Call the police and the EMS. Whenever personal injury or property damage results from an accident, you should always dial 911 and request police and an ambulance. Police are required to write the accident report. Not only will your insurance company want a copy of the report, but it could prove to be crucial in court. When speaking with police, make sure to provide as much information as possible. And finally, before the police depart, obtain the investigating officer’s badge information and the incident reference number. Both of these numbers will be important in the follow up of your case.

If any party suffered an injury, EMS presence is required. Remember, immediately after the accident everyone involved will experience a spike in adrenaline which masks pain. The person telling you that they are “fine” might be in agonizing pain minutes later, when the effects of the initial adrenaline rush subside.

Exchange your details with the pedestrian. You already know that you need to call the police in order to obtain an accident report. That doesn’t mean you shouldn’t personally exchange information with the involved party. If possible, take pictures of the ID’s of all parties involved. This information should be in the police report, but it doesn’t hurt to take extra precautions in these circumstances.

Get witnesses. Make sure you get the personal information of all independent witnesses. Witness testimonies might help you if your case ends up in court. Documented testimonies can be especially crucial if you are involved in a hit-and-run accident that resulted in the fleeing pedestrian’s negligence.

Take pictures. You can never have too much documentation. So, take (preferrably date-stamped) pictures of the accident scene, including traffic signs and stops. Also take pictures of any property damage (your bike) and any sustained injuries. If you have a GoPro or any other helmet/handlebars camera, save the video and show it to the police. You should also provide the video to your insurance company. You can never have too much documentation.

Go to the doctor. If you are injured go to the doctor to get an assessment/examination of your injuries. Some injuries may become worse if left untreated or neglected. Be sure to keep all receipts, reports, and related documentation from the doctor.

Track your paperwork and evidence. Always keep the paperwork related to the accident including copies of the police report and photographic evidence from the scene of the accident. If you were injured in the accident, also retain all receipts, reports, and be sure to track all related costs. If possible, hold onto any bike parts and accessories that were damaged in the accident.

If you haven’t heard from the police or the other party in a while it doesn’t mean that the accident is behind you. Cases where property damage or personal injury is involved have a strange way of resurfacing. Some states have a three year statute of limitations for personal injury cases so don’t be surprised if you get a letter from an attorney months after an accident. That’s the time when good documentation could mean a difference between an easily dismissed case or a drawn out, and potentially expensive, legal battle.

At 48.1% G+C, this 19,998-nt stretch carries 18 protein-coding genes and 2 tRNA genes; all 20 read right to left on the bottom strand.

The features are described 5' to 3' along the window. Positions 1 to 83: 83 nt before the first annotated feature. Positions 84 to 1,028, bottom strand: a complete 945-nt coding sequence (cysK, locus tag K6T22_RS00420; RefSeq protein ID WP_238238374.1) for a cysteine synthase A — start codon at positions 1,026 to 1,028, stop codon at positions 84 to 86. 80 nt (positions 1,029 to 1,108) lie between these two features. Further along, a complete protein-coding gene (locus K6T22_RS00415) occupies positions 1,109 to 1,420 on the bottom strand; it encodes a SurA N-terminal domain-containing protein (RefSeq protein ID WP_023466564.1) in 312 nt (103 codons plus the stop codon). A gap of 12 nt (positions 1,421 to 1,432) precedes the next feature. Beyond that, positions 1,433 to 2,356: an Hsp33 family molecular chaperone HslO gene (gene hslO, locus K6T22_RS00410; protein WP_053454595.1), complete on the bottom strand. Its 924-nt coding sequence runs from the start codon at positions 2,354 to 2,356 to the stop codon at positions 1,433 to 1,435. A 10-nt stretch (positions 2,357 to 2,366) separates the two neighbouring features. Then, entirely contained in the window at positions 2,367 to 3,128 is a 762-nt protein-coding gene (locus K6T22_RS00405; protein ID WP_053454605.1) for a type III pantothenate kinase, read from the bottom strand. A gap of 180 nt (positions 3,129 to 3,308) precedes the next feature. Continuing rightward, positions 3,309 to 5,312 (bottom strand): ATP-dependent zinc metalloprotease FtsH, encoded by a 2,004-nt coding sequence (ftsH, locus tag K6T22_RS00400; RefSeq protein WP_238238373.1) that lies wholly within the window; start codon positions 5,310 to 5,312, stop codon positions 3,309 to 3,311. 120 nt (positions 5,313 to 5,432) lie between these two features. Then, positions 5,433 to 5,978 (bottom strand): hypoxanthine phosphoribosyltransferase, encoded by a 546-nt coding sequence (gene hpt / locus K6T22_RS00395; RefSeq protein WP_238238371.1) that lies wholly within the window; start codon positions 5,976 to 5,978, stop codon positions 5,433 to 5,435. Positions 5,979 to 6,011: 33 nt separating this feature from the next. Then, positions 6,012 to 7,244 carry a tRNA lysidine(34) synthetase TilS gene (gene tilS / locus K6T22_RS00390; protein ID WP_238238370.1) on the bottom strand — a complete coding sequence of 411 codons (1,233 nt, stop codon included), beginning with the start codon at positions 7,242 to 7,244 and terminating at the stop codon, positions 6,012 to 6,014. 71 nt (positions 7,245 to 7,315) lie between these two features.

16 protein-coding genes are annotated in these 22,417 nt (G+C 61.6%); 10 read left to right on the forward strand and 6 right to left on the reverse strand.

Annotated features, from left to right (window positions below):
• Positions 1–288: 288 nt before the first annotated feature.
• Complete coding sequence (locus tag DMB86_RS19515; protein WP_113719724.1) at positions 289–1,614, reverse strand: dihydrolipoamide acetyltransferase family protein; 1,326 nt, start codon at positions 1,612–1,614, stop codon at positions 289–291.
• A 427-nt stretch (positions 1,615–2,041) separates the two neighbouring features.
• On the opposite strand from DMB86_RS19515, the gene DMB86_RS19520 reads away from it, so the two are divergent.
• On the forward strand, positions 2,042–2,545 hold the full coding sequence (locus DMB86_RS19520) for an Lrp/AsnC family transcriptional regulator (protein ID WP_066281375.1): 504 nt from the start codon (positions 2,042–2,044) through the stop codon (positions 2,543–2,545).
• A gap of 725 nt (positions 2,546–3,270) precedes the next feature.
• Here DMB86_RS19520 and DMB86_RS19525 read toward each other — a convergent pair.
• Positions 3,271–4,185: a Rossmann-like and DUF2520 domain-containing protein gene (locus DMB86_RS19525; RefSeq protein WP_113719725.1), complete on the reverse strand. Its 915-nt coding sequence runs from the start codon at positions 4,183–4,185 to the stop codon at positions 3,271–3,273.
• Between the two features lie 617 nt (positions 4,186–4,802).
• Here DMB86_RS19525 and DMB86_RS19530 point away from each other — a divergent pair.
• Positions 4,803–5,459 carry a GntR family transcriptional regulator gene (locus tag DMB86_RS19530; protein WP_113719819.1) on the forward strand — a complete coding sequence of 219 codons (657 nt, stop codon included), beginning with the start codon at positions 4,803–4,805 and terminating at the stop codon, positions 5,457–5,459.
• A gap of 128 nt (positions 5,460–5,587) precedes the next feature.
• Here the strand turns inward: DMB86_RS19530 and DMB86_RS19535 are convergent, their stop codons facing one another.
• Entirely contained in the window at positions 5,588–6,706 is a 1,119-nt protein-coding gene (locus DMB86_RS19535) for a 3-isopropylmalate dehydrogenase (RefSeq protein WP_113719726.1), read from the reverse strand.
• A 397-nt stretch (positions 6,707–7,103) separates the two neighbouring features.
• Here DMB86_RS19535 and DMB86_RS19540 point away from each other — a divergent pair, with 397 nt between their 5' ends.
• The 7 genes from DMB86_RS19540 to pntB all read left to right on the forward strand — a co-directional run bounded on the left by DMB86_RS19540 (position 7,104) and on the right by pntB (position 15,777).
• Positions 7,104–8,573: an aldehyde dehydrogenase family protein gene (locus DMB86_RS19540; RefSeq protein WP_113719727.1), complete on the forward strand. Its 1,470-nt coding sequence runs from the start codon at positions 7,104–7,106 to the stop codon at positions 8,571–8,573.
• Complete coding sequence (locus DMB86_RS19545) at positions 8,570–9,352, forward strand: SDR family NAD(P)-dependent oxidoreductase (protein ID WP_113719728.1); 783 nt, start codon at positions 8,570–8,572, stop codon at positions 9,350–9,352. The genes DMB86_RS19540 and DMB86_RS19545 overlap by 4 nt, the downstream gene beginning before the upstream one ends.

Pro tip: get an action video camera.

If you commute to work, or often ride on busy streets for leisure, you are at an increased risk of accident. It might be wise for you to invest in an action camera for your bike. Dash cams or safety cameras are quite popular with motorists and with recent advances of technology they are now small enough to be mounted on a bicycle.

While an action camera like GoPro can be used as a safety camera, what differentiates safety cameras from action cameras is their “infinite” recording capacity. Unlike an action camera that records as much video as the memory card can fit, a safety camera overwrites old footage and only retains a certain amount of video at any given point. Safety cameras often have impact detection which stop recording a few seconds after the impact and prevent the footage from being overwritten. This video footage is hard evidence that could be used in court.

If you don’t have a camera at the time of an accident it doesn’t necessary mean that there’s no footage of the event. There’s a surprising number of video cameras sprinkled around busy areas. After an accident check the area for CCTV or security cameras. These cameras could be mounted on utility poles, commercial buildings and locations around busy parking lots. Since security footage is rarely retained for more than a month, and sometimes as little as few days, it’s imperative that you reach out to the owner of the camera as soon as possible.

You might have to request police involvement to gain access to security footage of municipal CCTV cameras or those owned by organizations with strict security policies, such as banks. Make sure to follow up with the police to see what progress has been made and send them a copy of the video if necessary.

Protect your investment

Your bike is an investment not only of money but also of time and the care it takes to maintain it. Insure your bicycle against theft, damage, loss and liability to keep you protected should the unexpected happen.